Ferguson: Teacher's 'six of the best' inspired my success

LONDON Fri Feb 28, 2014 6:09am EST

Former Manchester United manager Alex Ferguson poses with his new autobiography before a book signing at a supermarket in Manchester, northern England October 24, 2013. REUTERS/Phil Noble

Former Manchester United manager Alex Ferguson poses with his new autobiography before a book signing at a supermarket in Manchester, northern England October 24, 2013.

Credit: Reuters/Phil Noble

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LONDON (Reuters) - Former Manchester United manager Alex Ferguson says he owes his success to being beaten with a belt by his favorite school-teacher when he stepped out of line as a schoolboy.

Ferguson, 72, the most successful manager in British soccer history, says he now has the belt in his study at home after it was bequeathed to him by the formidable disciplinarian Elizabeth Thompson before she died.

"Six from that belt and you were in absolute agony. That was the punishment you had, in my case, usually for fighting in the playground," he said in a feature entitled "My Best Teacher" published by the Times Educational Supplement.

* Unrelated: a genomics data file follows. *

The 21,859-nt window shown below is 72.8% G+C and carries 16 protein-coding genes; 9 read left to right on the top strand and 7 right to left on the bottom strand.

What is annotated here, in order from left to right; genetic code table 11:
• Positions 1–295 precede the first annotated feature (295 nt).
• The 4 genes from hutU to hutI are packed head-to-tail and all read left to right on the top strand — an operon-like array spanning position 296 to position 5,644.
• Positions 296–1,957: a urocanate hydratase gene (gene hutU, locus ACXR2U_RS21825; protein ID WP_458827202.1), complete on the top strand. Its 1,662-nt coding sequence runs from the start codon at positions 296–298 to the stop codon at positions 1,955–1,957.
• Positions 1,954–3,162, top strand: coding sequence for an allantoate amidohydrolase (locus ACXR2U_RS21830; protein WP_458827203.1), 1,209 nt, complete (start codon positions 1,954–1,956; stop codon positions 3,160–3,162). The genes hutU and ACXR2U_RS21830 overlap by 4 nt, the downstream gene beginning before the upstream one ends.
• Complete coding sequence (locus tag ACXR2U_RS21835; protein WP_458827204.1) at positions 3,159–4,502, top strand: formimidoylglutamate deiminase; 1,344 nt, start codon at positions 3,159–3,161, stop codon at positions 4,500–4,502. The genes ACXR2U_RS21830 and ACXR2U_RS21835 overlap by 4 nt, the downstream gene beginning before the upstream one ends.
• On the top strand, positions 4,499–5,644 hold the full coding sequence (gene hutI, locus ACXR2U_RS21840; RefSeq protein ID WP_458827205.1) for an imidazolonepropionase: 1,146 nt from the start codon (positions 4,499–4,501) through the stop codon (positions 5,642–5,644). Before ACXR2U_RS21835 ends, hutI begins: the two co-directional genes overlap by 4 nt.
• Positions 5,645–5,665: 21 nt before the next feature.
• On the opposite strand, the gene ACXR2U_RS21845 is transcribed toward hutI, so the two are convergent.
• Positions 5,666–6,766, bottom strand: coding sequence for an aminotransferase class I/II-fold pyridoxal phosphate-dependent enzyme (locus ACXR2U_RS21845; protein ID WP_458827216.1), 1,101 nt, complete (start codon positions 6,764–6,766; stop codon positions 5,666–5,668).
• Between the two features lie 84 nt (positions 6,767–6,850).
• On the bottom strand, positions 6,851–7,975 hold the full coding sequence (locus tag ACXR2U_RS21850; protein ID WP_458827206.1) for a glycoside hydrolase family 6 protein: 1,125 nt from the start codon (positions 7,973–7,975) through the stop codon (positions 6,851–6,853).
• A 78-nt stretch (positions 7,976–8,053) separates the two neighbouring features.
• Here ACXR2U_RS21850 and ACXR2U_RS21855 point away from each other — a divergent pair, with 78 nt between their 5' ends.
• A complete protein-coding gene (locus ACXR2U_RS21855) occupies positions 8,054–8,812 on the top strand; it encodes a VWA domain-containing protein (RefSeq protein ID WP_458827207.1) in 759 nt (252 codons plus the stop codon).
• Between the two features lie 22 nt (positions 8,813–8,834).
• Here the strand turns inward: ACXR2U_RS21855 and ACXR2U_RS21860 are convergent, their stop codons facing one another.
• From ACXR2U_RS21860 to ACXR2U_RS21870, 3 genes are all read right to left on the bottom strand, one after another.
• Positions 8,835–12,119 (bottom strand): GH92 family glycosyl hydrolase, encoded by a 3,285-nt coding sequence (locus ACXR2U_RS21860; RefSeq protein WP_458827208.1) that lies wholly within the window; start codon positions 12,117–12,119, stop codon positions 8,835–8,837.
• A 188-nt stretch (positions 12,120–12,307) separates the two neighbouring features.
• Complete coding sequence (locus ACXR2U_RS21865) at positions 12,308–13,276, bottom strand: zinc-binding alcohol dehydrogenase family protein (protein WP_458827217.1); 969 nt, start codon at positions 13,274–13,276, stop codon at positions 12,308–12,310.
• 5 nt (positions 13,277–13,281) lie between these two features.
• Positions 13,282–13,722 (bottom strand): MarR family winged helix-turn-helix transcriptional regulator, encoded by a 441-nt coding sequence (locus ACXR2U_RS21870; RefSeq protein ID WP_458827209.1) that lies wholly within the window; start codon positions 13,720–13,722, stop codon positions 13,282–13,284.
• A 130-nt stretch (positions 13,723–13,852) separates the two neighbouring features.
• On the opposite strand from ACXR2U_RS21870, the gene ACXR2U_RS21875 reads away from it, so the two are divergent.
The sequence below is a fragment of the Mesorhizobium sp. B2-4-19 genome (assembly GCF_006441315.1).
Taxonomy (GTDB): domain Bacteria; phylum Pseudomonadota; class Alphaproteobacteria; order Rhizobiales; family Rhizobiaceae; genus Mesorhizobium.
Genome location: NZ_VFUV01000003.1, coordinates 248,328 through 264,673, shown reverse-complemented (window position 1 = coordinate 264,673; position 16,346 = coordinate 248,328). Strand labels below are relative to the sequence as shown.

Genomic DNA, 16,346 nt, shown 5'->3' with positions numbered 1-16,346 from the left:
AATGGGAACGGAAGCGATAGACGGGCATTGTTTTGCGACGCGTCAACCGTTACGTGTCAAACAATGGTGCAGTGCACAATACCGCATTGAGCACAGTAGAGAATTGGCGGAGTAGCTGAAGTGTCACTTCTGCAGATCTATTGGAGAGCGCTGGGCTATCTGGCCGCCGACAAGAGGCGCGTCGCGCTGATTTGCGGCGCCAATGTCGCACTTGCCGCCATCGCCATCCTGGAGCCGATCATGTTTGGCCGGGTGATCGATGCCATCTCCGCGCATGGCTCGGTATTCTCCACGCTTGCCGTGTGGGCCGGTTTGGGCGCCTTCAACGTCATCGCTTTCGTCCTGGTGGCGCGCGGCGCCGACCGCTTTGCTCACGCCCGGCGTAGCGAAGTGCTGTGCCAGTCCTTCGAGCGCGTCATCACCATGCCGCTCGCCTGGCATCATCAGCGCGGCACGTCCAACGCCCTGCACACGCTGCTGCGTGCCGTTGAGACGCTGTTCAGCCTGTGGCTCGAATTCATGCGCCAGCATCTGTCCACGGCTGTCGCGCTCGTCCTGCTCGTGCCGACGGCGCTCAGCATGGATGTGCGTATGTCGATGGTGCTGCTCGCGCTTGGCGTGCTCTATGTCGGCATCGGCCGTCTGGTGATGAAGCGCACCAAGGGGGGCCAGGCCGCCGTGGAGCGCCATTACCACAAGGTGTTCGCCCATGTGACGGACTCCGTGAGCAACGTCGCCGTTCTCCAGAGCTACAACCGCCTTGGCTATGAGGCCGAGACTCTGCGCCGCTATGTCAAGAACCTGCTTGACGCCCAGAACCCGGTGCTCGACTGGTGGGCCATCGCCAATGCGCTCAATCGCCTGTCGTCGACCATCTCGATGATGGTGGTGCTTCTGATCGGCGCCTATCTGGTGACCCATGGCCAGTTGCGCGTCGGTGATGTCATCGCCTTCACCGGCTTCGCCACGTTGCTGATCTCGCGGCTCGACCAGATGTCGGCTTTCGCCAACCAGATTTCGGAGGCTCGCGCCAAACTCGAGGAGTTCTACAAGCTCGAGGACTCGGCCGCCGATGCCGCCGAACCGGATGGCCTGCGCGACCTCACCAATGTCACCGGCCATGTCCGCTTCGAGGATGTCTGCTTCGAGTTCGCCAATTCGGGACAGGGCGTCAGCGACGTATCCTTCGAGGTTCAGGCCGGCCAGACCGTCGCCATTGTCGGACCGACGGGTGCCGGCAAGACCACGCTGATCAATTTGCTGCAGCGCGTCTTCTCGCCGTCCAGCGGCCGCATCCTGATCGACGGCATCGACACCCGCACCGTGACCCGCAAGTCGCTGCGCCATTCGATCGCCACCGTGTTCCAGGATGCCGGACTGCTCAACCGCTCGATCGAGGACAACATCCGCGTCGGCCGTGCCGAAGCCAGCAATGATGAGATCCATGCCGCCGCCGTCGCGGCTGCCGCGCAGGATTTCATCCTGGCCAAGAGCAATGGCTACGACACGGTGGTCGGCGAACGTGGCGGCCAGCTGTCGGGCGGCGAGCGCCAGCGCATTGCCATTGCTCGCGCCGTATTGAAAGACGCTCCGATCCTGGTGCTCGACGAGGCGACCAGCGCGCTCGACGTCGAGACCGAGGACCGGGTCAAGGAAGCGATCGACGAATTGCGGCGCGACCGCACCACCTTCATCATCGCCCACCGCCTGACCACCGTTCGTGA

Ferguson, famous for being a fierce disciplinarian himself whose "hair dryer" verbal admonishments of his players are the stuff of legend, said: "Elizabeth Thomson was an inspiration to me.

"She had a raw determination about her and she improved everyone she touched.

"Mrs Thomson endeavored to make you be the best you could be. Yes, that part of me comes from her."

He says he kept in touch with her long after his schooldays ended, and while he was enjoying trophy-laden years of success at first Aberdeen and then Manchester United before he retired at the end of last season.

"When she died, I couldn't go to her funeral but months later I got a parcel. She had bequeathed her belt to me.

"Her nephew sent it with a letter saying 'You'll know more about this belt than anyone.' It's in my study now. My grandchildren are terrified of it."

Corporal punishment was banned in Glasgow schools in 1982. Ferguson went to school in the 1950s.

(Reporting by Mike Collett; Editing by John O'Brien)

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